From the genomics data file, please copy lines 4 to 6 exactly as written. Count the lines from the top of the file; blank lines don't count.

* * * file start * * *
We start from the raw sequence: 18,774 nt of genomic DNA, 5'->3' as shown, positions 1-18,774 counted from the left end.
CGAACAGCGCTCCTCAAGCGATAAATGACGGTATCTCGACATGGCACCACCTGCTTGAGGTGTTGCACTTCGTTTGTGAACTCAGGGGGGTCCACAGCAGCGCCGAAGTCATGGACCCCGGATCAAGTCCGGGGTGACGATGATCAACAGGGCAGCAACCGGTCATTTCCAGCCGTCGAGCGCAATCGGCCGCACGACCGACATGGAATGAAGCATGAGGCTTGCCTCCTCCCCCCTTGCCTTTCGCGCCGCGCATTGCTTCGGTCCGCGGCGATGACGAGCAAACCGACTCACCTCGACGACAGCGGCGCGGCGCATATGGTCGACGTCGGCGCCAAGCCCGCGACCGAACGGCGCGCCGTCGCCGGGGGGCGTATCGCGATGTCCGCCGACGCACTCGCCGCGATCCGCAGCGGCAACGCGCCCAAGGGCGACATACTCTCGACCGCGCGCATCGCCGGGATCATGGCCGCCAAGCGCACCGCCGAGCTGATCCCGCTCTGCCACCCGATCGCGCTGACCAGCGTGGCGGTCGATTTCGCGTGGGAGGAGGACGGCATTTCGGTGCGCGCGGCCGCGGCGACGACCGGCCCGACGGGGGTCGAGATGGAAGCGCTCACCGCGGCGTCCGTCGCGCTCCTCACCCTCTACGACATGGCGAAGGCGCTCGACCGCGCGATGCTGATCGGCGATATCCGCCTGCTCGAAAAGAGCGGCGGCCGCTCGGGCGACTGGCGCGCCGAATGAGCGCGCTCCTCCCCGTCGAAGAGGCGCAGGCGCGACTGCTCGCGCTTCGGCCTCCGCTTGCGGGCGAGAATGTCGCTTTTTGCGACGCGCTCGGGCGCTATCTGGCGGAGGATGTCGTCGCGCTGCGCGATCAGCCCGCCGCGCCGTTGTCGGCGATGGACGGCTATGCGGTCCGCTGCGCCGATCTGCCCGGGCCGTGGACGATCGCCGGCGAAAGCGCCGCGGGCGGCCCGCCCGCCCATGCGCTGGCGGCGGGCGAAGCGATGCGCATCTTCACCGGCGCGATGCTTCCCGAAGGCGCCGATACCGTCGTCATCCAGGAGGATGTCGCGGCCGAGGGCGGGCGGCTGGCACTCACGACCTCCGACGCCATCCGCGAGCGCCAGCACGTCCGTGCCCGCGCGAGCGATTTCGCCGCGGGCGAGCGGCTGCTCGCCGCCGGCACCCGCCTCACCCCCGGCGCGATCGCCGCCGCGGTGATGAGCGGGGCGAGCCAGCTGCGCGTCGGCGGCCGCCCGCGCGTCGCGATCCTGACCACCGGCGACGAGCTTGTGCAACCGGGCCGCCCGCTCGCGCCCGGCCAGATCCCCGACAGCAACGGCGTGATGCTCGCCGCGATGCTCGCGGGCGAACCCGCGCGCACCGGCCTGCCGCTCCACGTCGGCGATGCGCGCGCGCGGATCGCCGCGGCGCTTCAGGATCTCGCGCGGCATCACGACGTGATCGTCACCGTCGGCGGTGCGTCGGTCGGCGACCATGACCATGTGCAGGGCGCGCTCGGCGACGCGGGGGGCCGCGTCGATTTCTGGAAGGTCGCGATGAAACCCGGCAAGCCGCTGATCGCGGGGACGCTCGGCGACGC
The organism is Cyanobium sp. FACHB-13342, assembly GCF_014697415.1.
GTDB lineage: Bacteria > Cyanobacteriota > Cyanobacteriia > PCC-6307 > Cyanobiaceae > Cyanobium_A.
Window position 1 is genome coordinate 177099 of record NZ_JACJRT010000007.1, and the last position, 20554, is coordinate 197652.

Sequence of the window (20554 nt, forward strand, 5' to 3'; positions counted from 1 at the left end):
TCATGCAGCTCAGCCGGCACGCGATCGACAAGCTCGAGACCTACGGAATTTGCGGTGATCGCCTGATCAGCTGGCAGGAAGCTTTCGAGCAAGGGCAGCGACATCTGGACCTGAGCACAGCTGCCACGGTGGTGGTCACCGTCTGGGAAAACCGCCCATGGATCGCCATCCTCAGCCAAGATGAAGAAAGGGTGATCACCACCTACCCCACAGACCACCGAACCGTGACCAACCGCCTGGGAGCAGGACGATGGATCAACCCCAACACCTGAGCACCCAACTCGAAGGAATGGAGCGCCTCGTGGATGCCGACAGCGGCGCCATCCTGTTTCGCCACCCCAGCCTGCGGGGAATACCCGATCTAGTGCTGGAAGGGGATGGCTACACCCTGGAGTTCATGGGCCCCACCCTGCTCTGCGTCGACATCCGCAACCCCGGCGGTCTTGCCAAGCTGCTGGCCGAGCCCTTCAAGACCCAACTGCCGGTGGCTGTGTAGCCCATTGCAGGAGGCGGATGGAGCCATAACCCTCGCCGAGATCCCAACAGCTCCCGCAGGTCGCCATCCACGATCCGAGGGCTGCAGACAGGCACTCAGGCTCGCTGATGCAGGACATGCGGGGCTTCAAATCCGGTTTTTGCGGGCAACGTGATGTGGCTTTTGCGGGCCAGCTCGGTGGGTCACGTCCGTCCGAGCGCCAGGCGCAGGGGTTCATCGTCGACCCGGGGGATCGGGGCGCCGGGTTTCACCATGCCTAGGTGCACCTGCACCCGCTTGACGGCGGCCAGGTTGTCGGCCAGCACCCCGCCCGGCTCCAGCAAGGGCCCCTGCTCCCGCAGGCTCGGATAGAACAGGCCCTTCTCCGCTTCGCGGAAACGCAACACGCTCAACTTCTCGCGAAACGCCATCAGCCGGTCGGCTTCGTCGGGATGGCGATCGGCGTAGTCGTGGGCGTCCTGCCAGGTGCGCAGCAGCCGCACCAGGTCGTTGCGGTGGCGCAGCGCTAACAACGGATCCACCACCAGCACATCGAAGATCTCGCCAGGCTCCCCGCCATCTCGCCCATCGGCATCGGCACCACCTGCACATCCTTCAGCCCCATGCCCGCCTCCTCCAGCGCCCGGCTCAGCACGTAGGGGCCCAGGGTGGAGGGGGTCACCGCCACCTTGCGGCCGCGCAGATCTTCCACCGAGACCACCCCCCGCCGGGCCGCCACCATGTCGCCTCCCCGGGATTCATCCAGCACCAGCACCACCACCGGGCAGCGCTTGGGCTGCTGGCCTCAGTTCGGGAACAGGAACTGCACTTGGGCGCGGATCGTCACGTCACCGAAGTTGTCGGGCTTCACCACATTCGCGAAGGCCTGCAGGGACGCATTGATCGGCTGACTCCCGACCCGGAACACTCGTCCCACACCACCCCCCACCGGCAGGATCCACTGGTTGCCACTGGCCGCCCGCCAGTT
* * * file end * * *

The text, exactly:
GTDB lineage: Bacteria > Cyanobacteriota > Cyanobacteriia > PCC-6307 > Cyanobiaceae > Cyanobium_A.
Window position 1 is genome coordinate 177099 of record NZ_JACJRT010000007.1, and the last position, 20554, is coordinate 197652.

Sequence of the window (20554 nt, forward strand, 5' to 3'; positions counted from 1 at the left end):